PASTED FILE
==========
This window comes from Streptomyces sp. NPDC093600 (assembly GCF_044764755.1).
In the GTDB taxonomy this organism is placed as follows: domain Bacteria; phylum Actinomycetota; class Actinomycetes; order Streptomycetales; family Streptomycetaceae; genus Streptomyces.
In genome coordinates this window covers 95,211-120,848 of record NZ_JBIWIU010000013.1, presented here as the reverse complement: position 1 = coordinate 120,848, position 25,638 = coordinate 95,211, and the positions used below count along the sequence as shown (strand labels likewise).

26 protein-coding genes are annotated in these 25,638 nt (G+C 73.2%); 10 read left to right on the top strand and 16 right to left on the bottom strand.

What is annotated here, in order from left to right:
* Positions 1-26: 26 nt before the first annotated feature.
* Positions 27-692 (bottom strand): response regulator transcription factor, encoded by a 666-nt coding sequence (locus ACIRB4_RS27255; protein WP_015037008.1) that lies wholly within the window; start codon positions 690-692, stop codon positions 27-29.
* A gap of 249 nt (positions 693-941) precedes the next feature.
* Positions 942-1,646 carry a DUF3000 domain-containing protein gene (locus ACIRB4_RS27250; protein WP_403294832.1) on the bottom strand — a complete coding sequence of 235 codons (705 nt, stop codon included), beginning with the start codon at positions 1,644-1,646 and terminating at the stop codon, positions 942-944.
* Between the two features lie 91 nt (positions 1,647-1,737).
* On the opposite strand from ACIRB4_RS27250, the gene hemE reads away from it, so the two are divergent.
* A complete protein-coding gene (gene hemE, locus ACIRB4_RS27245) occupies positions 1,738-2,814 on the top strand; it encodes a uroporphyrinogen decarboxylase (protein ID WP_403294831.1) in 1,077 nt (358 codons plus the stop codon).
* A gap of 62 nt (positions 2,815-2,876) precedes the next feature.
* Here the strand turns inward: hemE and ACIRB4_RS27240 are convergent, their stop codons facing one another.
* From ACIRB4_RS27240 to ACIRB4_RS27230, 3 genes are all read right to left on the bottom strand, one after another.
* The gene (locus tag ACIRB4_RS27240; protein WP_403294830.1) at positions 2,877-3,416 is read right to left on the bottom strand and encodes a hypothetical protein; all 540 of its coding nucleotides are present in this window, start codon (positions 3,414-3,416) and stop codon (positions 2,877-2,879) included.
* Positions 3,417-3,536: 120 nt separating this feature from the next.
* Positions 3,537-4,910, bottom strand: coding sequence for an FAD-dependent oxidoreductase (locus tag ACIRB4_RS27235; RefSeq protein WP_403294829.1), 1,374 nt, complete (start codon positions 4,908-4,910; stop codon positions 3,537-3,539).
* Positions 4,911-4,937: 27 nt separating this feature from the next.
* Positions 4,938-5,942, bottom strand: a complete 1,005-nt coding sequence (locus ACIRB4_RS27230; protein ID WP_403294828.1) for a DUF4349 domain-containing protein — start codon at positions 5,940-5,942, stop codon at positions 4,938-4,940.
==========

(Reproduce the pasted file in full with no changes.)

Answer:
This window comes from Streptomyces sp. NPDC093600 (assembly GCF_044764755.1).
In the GTDB taxonomy this organism is placed as follows: domain Bacteria; phylum Actinomycetota; class Actinomycetes; order Streptomycetales; family Streptomycetaceae; genus Streptomyces.
In genome coordinates this window covers 95,211-120,848 of record NZ_JBIWIU010000013.1, presented here as the reverse complement: position 1 = coordinate 120,848, position 25,638 = coordinate 95,211, and the positions used below count along the sequence as shown (strand labels likewise).

26 protein-coding genes are annotated in these 25,638 nt (G+C 73.2%); 10 read left to right on the top strand and 16 right to left on the bottom strand.

What is annotated here, in order from left to right:
* Positions 1-26: 26 nt before the first annotated feature.
* Positions 27-692 (bottom strand): response regulator transcription factor, encoded by a 666-nt coding sequence (locus ACIRB4_RS27255; protein WP_015037008.1) that lies wholly within the window; start codon positions 690-692, stop codon positions 27-29.
* A gap of 249 nt (positions 693-941) precedes the next feature.
* Positions 942-1,646 carry a DUF3000 domain-containing protein gene (locus ACIRB4_RS27250; protein WP_403294832.1) on the bottom strand — a complete coding sequence of 235 codons (705 nt, stop codon included), beginning with the start codon at positions 1,644-1,646 and terminating at the stop codon, positions 942-944.
* Between the two features lie 91 nt (positions 1,647-1,737).
* On the opposite strand from ACIRB4_RS27250, the gene hemE reads away from it, so the two are divergent.
* A complete protein-coding gene (gene hemE, locus ACIRB4_RS27245) occupies positions 1,738-2,814 on the top strand; it encodes a uroporphyrinogen decarboxylase (protein ID WP_403294831.1) in 1,077 nt (358 codons plus the stop codon).
* A gap of 62 nt (positions 2,815-2,876) precedes the next feature.
* Here the strand turns inward: hemE and ACIRB4_RS27240 are convergent, their stop codons facing one another.
* From ACIRB4_RS27240 to ACIRB4_RS27230, 3 genes are all read right to left on the bottom strand, one after another.
* The gene (locus tag ACIRB4_RS27240; protein WP_403294830.1) at positions 2,877-3,416 is read right to left on the bottom strand and encodes a hypothetical protein; all 540 of its coding nucleotides are present in this window, start codon (positions 3,414-3,416) and stop codon (positions 2,877-2,879) included.
* Positions 3,417-3,536: 120 nt separating this feature from the next.
* Positions 3,537-4,910, bottom strand: coding sequence for an FAD-dependent oxidoreductase (locus tag ACIRB4_RS27235; RefSeq protein WP_403294829.1), 1,374 nt, complete (start codon positions 4,908-4,910; stop codon positions 3,537-3,539).
* Positions 4,911-4,937: 27 nt separating this feature from the next.
* Positions 4,938-5,942, bottom strand: a complete 1,005-nt coding sequence (locus ACIRB4_RS27230; protein ID WP_403294828.1) for a DUF4349 domain-containing protein — start codon at positions 5,940-5,942, stop codon at positions 4,938-4,940.